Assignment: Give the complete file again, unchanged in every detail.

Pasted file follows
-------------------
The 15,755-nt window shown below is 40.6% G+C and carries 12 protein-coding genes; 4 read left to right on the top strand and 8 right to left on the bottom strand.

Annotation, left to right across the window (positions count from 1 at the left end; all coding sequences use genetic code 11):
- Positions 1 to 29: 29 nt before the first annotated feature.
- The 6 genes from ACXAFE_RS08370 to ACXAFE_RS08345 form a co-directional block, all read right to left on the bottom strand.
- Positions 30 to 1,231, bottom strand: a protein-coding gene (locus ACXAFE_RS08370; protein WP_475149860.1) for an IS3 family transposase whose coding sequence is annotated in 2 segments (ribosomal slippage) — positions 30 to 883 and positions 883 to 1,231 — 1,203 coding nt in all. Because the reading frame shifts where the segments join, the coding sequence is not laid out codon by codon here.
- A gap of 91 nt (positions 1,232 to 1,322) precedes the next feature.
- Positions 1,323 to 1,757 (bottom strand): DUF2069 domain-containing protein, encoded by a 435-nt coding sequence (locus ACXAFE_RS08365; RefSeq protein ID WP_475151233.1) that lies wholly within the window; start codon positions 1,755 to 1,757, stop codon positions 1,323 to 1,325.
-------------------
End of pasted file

The 15,755-nt window shown below is 40.6% G+C and carries 12 protein-coding genes; 4 read left to right on the top strand and 8 right to left on the bottom strand.

Annotation, left to right across the window (positions count from 1 at the left end; all coding sequences use genetic code 11):
- Positions 1 to 29: 29 nt before the first annotated feature.
- The 6 genes from ACXAFE_RS08370 to ACXAFE_RS08345 form a co-directional block, all read right to left on the bottom strand.
- Positions 30 to 1,231, bottom strand: a protein-coding gene (locus ACXAFE_RS08370; protein WP_475149860.1) for an IS3 family transposase whose coding sequence is annotated in 2 segments (ribosomal slippage) — positions 30 to 883 and positions 883 to 1,231 — 1,203 coding nt in all. Because the reading frame shifts where the segments join, the coding sequence is not laid out codon by codon here.
- A gap of 91 nt (positions 1,232 to 1,322) precedes the next feature.
- Positions 1,323 to 1,757 (bottom strand): DUF2069 domain-containing protein, encoded by a 435-nt coding sequence (locus ACXAFE_RS08365; RefSeq protein ID WP_475151233.1) that lies wholly within the window; start codon positions 1,755 to 1,757, stop codon positions 1,323 to 1,325.